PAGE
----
Matt Strassler posts here about a recent panel discussion of phenomenologists talking about the implications of the latest results from the LHC. You can listen to the thing for yourself, and see what Matt has to say at his blog, but here are some things that I noticed from watching the discussion:
- I don’t recall string theory even getting mentioned once. The extent to which string theory is now agreed to be thoroughly irrelevant to LHC physics is kind of striking. The few people like Kane claiming otherwise are being ignored as an embarrassment. If evidence for SUSY or extra dimensions had shown up, this would be very, very different.
- Arkani-Hamed is probably the dominant personality in this field, and as Matt mentions, he embodies the conventional wisdom of the subject, expressing it at length and with brio. Back in 2005 he was claiming we would know whether SUSY solves the hierarchy problem within a year of LHC turn-on. Somewhat more than a year after LHC turn-on, in February 2011, he was saying that we’d have to wait until 2020. Now he’s putting it differently: it’s the “eleven and a halfth hour” for the idea of SUSY solving the hierarchy problem.
The only remaining hope for this is that there’s a light stop, which has so far escaped detection, and gluinos just above the current bounds. He sounds willing to bet against this, and is arguing that the idea may soon be toast, to be finally put to bed as results from better stop searches come in over the next few months. If there’s no sign of SUSY in the 2012 data set, it sounds like he’s willing to concede that SUSY can’t be what stabilized the weak scale.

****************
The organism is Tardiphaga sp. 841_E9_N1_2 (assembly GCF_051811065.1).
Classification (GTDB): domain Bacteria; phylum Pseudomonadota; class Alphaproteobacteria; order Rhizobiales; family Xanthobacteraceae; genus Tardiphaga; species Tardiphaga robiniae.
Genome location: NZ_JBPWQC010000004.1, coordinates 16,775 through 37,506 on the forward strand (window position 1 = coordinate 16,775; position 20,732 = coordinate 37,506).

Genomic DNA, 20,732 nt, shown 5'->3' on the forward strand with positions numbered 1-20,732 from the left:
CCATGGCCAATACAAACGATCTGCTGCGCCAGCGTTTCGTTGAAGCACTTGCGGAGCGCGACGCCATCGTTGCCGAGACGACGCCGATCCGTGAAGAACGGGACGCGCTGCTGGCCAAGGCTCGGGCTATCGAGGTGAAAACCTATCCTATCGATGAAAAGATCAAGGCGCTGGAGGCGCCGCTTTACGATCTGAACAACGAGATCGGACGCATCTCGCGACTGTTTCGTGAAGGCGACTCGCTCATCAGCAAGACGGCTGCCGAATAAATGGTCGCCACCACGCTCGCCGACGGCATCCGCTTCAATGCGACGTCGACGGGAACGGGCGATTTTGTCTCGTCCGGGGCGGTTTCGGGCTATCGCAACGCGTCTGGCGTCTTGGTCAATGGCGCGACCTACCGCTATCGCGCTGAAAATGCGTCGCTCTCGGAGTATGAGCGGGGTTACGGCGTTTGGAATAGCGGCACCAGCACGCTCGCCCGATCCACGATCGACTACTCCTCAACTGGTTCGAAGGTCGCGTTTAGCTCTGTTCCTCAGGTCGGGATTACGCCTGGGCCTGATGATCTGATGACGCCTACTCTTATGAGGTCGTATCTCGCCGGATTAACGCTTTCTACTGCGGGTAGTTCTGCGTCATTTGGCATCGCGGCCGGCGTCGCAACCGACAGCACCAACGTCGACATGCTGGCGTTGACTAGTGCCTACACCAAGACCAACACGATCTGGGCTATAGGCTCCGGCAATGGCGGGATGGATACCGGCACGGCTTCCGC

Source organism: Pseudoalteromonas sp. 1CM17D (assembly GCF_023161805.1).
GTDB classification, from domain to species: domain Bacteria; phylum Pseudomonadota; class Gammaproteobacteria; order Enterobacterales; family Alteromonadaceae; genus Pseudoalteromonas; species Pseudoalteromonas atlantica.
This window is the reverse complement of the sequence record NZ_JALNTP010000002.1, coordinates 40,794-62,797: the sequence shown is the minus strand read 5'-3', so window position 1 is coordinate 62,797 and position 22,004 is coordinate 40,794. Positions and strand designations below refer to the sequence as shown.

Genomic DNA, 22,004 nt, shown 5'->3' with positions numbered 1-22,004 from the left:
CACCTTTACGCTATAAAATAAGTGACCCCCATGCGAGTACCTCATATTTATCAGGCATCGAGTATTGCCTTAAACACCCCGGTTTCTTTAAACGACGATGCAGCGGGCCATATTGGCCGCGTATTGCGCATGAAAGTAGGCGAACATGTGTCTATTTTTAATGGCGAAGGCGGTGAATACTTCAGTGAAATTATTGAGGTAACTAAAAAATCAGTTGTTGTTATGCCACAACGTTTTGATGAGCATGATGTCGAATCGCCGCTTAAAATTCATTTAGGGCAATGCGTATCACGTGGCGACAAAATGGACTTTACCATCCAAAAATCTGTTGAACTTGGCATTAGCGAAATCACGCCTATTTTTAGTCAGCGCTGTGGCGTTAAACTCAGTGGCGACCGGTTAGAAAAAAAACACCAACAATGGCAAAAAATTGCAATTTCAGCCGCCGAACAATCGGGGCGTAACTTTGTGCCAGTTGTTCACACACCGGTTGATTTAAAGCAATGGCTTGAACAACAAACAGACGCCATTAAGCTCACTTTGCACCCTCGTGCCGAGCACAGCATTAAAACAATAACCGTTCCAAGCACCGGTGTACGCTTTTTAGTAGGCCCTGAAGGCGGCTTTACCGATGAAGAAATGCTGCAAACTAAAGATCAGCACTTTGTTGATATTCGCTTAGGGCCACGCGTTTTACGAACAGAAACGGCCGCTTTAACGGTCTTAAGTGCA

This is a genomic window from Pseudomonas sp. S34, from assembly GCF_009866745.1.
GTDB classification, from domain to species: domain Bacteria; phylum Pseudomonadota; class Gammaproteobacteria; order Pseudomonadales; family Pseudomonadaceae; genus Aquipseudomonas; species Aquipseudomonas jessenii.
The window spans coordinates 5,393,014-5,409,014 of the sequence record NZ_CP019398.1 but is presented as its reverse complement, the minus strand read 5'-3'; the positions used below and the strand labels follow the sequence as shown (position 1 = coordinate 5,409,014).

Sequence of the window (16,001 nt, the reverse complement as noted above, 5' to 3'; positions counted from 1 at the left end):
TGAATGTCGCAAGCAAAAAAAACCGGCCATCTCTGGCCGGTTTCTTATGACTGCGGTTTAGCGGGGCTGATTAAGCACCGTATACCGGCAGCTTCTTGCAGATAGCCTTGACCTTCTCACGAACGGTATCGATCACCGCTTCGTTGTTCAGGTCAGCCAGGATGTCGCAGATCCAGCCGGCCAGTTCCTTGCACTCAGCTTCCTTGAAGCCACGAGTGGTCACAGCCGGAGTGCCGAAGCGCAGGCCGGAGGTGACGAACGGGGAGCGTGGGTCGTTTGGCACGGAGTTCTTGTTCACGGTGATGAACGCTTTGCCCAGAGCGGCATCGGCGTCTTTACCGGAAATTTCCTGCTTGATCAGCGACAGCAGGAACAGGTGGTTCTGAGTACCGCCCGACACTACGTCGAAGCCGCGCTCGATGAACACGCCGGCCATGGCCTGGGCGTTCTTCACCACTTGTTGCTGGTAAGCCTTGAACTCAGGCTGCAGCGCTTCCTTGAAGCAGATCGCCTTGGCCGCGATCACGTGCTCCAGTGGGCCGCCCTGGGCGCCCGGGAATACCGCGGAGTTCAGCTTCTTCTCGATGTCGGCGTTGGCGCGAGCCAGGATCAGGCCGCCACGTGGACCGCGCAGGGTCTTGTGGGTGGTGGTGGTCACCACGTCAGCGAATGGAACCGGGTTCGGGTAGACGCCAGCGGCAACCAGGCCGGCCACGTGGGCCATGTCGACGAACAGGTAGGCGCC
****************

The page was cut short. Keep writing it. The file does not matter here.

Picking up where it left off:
- On the other hand, he argues that a 125 GeV mass for the Higgs is evidence for SUSY. Here the argument is that such a low-mass Higgs must be an elementary scalar, not the sort of thing you get in technicolor or extra-dimensional models. “SUSY” is here equated with the SM, without comment. I’m not sure what the reason for this is other than the sociological reason that it’s the dominant remaining paradigm for BSM physics, I don’t see a positive scientific argument.
The 125 GeV value is also described as uncomfortably inconclusive for the idea of SUSY explaining the hierarchy. It’s somewhat too high for this, but not so high as to make it impossible.
- If the SM continues unvanquished at LHC energies, it sounds like conventional wisdom will move to “it still has to be SUSY, even though our main motivation for SUSY is gone, since we don’t have any better ideas.” Best guess for the SUSY breaking scale will move up to be just high enough to be unobservable at the LHC.
- Clearly a lot of theorists are looking at the failure of the last quarter century of BSM ideas and trying to figure out what else they can work on. The idea of “back to working on QCD” was repeatedly mentioned. Arkani-Hamed has over the past few years dropped BSM work and moved to a radical speculative program about new ideas for QFT based on a different point of view about amplitudes. One of the speakers jokingly accused him of becoming a mathematician. Maybe that’s where things are going…
Last Updated on